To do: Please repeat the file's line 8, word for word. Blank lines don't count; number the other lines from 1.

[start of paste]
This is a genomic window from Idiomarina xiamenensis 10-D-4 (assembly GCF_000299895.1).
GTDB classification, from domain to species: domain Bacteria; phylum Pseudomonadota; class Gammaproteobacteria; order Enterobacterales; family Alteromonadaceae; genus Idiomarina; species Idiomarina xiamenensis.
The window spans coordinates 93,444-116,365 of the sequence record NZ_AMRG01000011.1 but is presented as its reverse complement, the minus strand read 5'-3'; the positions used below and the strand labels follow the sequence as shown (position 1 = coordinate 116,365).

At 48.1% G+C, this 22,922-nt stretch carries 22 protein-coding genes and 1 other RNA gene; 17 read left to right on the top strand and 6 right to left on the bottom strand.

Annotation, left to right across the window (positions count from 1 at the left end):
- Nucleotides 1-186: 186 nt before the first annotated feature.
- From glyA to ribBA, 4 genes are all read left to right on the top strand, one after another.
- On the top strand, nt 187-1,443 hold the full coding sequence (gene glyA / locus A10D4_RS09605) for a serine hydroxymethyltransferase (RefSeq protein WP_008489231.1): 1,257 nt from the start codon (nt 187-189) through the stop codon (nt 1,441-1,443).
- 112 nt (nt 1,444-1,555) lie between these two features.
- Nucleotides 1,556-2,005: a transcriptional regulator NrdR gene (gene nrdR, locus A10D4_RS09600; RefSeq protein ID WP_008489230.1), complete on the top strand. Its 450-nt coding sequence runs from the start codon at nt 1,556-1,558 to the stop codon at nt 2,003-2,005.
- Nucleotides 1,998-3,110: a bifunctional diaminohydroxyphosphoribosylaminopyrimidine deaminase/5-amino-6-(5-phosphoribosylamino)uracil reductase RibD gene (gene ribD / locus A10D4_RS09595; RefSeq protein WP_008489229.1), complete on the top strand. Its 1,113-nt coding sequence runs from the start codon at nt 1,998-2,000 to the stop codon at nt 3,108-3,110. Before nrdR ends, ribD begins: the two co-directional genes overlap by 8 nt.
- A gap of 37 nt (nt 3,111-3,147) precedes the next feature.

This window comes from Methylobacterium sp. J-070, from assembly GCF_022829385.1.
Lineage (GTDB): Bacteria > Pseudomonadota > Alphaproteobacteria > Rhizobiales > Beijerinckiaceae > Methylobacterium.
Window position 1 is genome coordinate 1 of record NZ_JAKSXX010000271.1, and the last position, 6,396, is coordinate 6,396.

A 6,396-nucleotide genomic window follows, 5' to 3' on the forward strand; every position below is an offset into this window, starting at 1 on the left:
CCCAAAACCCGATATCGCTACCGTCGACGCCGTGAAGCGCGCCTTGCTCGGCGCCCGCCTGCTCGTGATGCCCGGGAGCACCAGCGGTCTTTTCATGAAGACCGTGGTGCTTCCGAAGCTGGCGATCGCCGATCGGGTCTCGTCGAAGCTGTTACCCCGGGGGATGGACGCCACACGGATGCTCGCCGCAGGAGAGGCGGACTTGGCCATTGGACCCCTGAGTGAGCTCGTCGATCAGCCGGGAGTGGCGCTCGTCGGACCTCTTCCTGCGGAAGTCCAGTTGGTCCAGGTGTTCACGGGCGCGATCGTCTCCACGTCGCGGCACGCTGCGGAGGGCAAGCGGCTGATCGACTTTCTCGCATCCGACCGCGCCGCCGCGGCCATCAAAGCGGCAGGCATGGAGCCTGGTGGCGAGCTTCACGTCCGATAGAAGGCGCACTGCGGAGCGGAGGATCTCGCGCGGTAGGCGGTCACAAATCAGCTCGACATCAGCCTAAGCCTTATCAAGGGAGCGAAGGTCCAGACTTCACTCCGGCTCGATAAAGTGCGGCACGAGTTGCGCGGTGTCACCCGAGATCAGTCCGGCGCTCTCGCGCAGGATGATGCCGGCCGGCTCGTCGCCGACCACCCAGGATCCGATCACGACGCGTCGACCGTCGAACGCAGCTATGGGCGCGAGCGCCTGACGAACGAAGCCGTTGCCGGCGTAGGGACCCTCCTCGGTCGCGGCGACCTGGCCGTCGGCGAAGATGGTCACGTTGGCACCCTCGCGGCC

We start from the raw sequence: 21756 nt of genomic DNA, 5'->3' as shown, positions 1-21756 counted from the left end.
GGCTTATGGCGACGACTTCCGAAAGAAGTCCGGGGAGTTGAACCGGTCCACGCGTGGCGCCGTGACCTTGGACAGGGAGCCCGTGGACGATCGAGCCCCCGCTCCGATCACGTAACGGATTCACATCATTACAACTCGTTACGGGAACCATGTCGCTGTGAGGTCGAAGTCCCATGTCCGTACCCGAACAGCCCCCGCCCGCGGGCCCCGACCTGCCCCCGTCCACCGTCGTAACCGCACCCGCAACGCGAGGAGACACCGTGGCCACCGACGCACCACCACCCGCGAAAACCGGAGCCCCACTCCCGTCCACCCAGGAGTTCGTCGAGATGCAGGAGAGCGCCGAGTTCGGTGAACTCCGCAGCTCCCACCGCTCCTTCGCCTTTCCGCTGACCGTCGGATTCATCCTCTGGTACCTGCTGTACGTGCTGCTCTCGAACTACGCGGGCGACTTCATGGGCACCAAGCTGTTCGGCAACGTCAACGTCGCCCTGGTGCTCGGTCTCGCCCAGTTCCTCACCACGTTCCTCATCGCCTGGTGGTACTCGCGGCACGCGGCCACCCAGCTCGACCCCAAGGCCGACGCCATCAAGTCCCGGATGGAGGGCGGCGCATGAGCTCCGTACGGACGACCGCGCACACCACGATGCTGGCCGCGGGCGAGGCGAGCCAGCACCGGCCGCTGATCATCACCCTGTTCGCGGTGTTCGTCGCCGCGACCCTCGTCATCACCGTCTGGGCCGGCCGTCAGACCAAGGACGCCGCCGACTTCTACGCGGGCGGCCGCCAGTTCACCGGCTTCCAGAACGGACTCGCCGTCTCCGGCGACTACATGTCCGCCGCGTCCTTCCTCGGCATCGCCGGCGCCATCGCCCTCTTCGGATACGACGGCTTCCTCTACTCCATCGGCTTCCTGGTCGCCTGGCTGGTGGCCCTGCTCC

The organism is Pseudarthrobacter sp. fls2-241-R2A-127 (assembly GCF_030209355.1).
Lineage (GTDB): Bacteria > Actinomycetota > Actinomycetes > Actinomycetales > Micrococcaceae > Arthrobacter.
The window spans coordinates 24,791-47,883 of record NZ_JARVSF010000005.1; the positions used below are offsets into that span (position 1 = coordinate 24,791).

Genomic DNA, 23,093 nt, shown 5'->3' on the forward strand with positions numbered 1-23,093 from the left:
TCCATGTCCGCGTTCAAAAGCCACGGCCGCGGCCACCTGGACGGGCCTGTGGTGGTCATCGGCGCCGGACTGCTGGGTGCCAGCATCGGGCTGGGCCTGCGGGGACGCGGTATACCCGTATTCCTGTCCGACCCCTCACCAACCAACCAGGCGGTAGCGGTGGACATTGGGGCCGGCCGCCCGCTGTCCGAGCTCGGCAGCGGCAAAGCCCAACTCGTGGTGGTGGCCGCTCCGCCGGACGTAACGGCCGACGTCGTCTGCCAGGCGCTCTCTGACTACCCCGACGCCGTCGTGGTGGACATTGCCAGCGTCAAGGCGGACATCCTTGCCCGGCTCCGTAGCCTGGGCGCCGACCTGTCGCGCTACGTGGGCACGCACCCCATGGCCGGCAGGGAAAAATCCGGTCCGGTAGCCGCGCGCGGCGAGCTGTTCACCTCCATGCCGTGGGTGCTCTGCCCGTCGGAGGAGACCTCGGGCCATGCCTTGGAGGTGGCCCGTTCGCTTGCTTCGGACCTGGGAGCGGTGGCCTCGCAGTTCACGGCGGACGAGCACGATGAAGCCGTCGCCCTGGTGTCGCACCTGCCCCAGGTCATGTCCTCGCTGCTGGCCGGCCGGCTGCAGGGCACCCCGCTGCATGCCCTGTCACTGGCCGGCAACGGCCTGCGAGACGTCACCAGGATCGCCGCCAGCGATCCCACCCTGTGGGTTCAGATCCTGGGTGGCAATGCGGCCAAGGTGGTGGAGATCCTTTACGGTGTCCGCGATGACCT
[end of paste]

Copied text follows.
- On the top strand, nt 187-1,443 hold the full coding sequence (gene glyA / locus A10D4_RS09605) for a serine hydroxymethyltransferase (RefSeq protein WP_008489231.1): 1,257 nt from the start codon (nt 187-189) through the stop codon (nt 1,441-1,443).